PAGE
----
Creditors in the Southern Montana Electric Generation and Transmission bankruptcy case are hiring attorneys as the Billings-based wholesale cooperative begins what could be a long, contentious and complicated effort to pay its bills.
The first opportunity for creditors to meet with Southern will be Nov. 17 in the federal courthouse in Billings. Southern is required to attend for questioning under oath by creditors and the trustee, if one has been appointed.
The meeting is expected to shed light on Southern's finances, which have been a major point of contention within its membership. Some co-op members have accused management and the board of conducting business in closed meetings, making decisions without consulting the full board and ramming through rate increases and borrowing authority without thorough analysis.
Five attorneys representing eight creditors, including one of Southern's own members, so far have filed notices to appear in the case. Southern on Oct. 21 sought to reorganize under Chapter 11 codes in U.S. Bankruptcy Court.
Creditors who have filed so far include PPL Energy Plus, a power supplier that Southern listed as having the largest unsecured claim at $7.6 million; the Bonneville Power Administration and the Western Area Power Administration; Electrical Consultants Inc.; EPC Services Inc.; and NorthWestern Energy.
The city of Great Falls, which is a Southern member, and the city's utility arm, Electric City Power, also filed as creditors.
Under Chapter 11, a business can continue to operate while it develops a debt payment plan that must be approved by the court and creditors. If the court appoints a trustee, the trustee takes control of the business and property.
Three members of Southern's six-member board said they were blindsided by the surprise bankruptcy filing, which came hours after a tumultuous meeting in which half of the members walked out to protest the board's refusal to seat a new trustee from a member cooperative.
The three Southern members who walked out dispute whether the bankruptcy decision and filing was legal. Southern maintains it had a quorum.
Southern is a wholesale umbrella cooperative that provides power to its co-op members and others. Southern also built the Highwood Generation Station, a new 40-megawatt gas-fired power plant near Great Falls.
Southern's members are Great Falls and five rural cooperatives in central and southeastern Montana. The rural co-ops represent about 25,000 members. The other member co-ops include Yellowstone Electric, based in Huntley; Beartooth Electric, Red Lodge; Fergus Electric, Lewistown; Mid-Yellowstone Electric, Hysham; and Tongue River Electric, Ashland.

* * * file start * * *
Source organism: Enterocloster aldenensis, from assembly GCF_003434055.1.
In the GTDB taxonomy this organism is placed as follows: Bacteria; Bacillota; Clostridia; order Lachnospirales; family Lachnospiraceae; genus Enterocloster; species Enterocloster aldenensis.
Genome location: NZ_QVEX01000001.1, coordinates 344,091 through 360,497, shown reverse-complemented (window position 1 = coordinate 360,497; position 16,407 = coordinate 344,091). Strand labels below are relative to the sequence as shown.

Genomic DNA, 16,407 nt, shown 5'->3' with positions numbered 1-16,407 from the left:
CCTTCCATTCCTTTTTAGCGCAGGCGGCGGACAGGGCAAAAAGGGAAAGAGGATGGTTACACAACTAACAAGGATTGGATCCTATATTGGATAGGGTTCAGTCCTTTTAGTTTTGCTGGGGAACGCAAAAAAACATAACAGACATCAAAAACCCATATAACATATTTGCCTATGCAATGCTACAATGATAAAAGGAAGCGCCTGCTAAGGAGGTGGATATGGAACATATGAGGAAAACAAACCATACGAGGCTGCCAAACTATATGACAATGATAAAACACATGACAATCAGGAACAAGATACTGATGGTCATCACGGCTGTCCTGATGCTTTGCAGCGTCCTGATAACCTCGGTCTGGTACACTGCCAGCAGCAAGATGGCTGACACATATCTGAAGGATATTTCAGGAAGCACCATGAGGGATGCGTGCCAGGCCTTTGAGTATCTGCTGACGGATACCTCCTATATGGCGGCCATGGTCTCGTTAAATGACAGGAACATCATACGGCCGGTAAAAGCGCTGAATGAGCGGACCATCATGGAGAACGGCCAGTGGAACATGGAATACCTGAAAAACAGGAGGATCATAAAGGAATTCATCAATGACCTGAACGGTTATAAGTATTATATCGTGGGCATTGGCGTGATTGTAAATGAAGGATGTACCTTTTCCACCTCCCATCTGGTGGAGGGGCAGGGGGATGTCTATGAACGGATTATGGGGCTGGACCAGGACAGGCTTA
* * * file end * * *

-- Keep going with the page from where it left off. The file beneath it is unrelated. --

Great Falls City Attorney James Santoro said this week the city is protecting its interests.
Southern's attorney, Jon Doak of Billings, "does not represent us," Santoro said. Great Falls has hired two lawyers with the Moulton Bellingham firm in Billings for the bankruptcy case.
Great Falls has an investment in the Highwood plant and other financial issues with Southern, Santoro said.
Southern's bankruptcy filing came as "an absolute surprise" to Great Falls, Santoro said. Great Falls, too, has concerns about Southern's authority to file for bankruptcy and whether its meeting was legal, he said.
When the board refused to seat a newly elected trustee from the Beartooth co-op, Beartooth officials walked out. Great Falls and Yellowstone Valley representatives joined in protest.
The bankruptcy filing also halted separate lawsuits filed against Southern by Yellowstone Valley and by Great Falls in state district court. Both seek to end their contracts with Southern.
Southern's petition said it sought bankruptcy protection because of an "acute cash-flow crisis."
In a statement released after the board meeting, Southern said it was forced to take action in response to "the defiant failure" of certain members to fully pay their monthly bills and to ignore other contractual obligations.
Southern has been running a significant deficit in operating revenue because of a depressed wholesale power market and by paying more for power from suppliers than it was earning in sales to customers.
Along with its bankruptcy filing, Southern approved an immediate 20 percent wholesale rate hike for its members. The increase is the fourth this year. The three previous rate hikes totaled 13.2 percent, bringing total rate increase this year to 33.2 percent.
Southern General Manager Tim Gregori has not returned calls from The Gazette seeking comment.
This week, Doak also filed a request to be approved as Southern's bankruptcy attorney.
Doak's initial bankruptcy filing was deemed incomplete on Monday by the court clerk. The notice said Southern has to file schedules and a statement of affairs within 14 days of the initial filing or its case could be dismissed. Southern also has to file a creditor mailing list.
The schedules and statement of affairs provide information about the business, its records, payments and assets and the creditors.
On Friday, the bankruptcy court sent notice of the action to 141 parties, which include creditors already identified along with other companies and individuals.
Southern has identified 20 of its largest unsecured creditors with claims totaling about $19.5 million. Many of the listed creditors include companies that provided services to the Highwood plant or are power suppliers.
Southern estimated its assets and liabilities at between $100 million and $500 million.